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Giant Raphael Catfish

(Megalodoras uranoscopus)

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 Quick Care Facts

• Care Level: Moderate   • Temperament: Semi-aggressive   • Maximum Size: 18"
• Minimum Tank Size: 180 gallons   • Water Conditions: 72-79° F, KH 0-25, pH 5.8-7.5
• Diet: Omnivore   • Origin: Amazon, South America   • Family: Doradidae
• Species: Large Catfish   • Aquarium Type: Large-Bottom-Dweller

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Species Information

Giant Raphael Catfish native habitat, distribution, behavior & aquarium compatibility.

Giant Raphael Catfish (Megalodoras uranoscopus) are a popular northern Amazonian catfish species that are found in a variety of slow moving streams and tributaries throughout Ecuador, Brazil, Colombia, Peru and Bolivia. They are found within the aquarium hobby under a variety of common names including: Giant Raphael Catfish, Mother of Snails, Giant Talking Catfish, Megalodoras Catfish and Megalodoras uranoscopus.

The Giant Raphael Catfish is also known for its ability to produce sounds by locking its spiny pectoral fins into their sockets and grinding them against the inner portion of the socket; as well as, resonating their swim bladder through the use of a muscle attached to the back of their skull which produces a deep clicking tone. Giant Raphael Catfish are well suited for hobbyists with large aquariums, as their docile nature makes them a good tank mate for a wide variety of larger tropical fish species and Cichlid species.

Aquarium Care

How to successfully keep Giant Raphael Catfish in the home aquarium.

As with other large Catfish and Cichlid species a large aquarium is needed to properly house Giant Raphael Catfish. With an adult size of around 18 inches and a preference for schooling with other Giant Raphael Catfish, a hobbyist will need an aquarium with at least an 8 foot length and 2 foot width in order to properly house adult fish of this size.

Larger fish eat larger meals and produce more waste, which means that excellent biological and mechanical filtration is required to maintain good water quality. High end canister filters or wet/dry filters are recommended for aquariums housing large Catfish and Cichlid specimens.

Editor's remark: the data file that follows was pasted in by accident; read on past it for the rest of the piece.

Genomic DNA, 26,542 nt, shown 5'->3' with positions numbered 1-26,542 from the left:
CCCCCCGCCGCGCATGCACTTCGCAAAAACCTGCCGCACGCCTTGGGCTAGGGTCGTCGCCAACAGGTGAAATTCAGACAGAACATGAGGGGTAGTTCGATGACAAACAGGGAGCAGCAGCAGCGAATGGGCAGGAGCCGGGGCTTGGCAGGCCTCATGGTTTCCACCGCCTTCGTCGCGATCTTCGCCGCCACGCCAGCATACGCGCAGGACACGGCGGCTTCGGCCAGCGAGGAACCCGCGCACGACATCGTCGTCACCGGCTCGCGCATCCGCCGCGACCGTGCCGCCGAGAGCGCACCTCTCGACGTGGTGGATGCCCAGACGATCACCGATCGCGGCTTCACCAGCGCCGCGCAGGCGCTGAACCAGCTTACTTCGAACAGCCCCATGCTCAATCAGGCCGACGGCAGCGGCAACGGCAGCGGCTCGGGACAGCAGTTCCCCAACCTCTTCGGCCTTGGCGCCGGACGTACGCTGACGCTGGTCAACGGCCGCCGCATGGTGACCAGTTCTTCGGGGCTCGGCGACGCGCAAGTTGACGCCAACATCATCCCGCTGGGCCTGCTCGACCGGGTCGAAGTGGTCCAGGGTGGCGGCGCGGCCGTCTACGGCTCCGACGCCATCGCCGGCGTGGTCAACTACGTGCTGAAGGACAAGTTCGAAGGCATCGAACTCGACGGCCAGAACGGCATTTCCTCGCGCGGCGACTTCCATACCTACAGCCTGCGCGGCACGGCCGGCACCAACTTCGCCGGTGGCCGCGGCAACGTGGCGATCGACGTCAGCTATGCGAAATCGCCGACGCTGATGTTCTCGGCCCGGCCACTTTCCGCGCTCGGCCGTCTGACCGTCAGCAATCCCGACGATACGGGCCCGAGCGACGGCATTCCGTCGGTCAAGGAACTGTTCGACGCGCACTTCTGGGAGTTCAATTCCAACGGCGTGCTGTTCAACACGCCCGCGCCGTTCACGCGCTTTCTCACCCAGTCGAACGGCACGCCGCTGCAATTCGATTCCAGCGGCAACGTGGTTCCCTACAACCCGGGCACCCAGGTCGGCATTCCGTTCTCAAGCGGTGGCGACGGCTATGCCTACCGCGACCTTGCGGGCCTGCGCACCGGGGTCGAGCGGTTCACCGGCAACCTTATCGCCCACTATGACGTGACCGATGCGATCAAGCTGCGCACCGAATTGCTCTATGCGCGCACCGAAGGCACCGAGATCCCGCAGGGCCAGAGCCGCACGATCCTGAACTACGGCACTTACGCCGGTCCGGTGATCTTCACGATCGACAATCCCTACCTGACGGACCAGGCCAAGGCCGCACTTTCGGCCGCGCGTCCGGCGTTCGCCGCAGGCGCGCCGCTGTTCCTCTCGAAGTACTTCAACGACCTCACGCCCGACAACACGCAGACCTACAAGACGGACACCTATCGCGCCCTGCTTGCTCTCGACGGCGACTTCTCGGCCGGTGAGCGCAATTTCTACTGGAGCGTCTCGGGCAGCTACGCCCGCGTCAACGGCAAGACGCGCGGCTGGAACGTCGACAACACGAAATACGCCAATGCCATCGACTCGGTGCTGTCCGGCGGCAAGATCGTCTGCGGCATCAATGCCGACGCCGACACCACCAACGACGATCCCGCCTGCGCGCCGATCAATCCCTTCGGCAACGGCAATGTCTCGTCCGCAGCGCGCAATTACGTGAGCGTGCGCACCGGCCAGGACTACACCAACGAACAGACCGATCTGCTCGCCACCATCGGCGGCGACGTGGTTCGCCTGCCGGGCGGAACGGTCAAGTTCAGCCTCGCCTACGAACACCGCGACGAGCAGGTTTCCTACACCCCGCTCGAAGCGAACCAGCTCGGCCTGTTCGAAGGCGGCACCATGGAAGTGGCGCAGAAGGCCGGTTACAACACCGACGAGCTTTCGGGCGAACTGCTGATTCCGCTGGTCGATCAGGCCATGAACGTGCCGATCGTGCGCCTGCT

Due to the large size and strength of the Giant Raphael Catfish, aquarium decor like plants, driftwood and root structures should be well rooted or secured to prevent them from being moved or disturbed as the Giant Raphael Cat moves about the aquarium. A sand or mix sand/gravel substrate is recommended for this species; however, an all gravel substrate or no substrate at will work as well.

With its large size and protective suit of armor the Giant Raphael Catfish is capable of being housed with even the most aggressive Cichlid species. Despite this fact, the Giant Raphael Catfish is actually a very peaceful species that will not bother tank mates unless they are extremely small and seen as a food item.

They prefer to live in groups and prefer an aquarium habitat with a mix of submerged root and hardy plants. Dimly lit and moderate to low water currents will further replicate their native jungle stream habitat. Overall, they are a great addition to most any tropical Amazon aquarium setup whether with Cichlids, Rays, Cichla or even larger community fish species. The Giant Raphael Catfish is both an interesting looking specimen and provides a functional addition to the aquarium environment as a substrate scavenger.

Feeding & Nutrition

How to properly feed Giant Raphael Catfish and provide a healthy diet.

An omnivorous species, the Giant Raphael Catfish requires both meaty and plant based foods in its diet in order to maintain a healthy immune system. In their natural habitat they eat mostly snails and palm fruits that fall into the water ways in which they live. However, they will quickly and easily adjust to eating a wide variety of commercial aquarium foods and foods commonly fed to other aquarium fish.

It is best to provide them a mix of sinking commercial pellet foods, worms, prawns, snails, blanched vegetables and vegetable wafer foods. They will scavenge the aquarium substrate and will take food directly during feedings.

Hobbyists should watch the overall girth of the fish and feed accordingly. Begin by providing direct feedings 2 to 4 times per week, then adjust the frequency of feedings based on the growth rate and girth of the fish.

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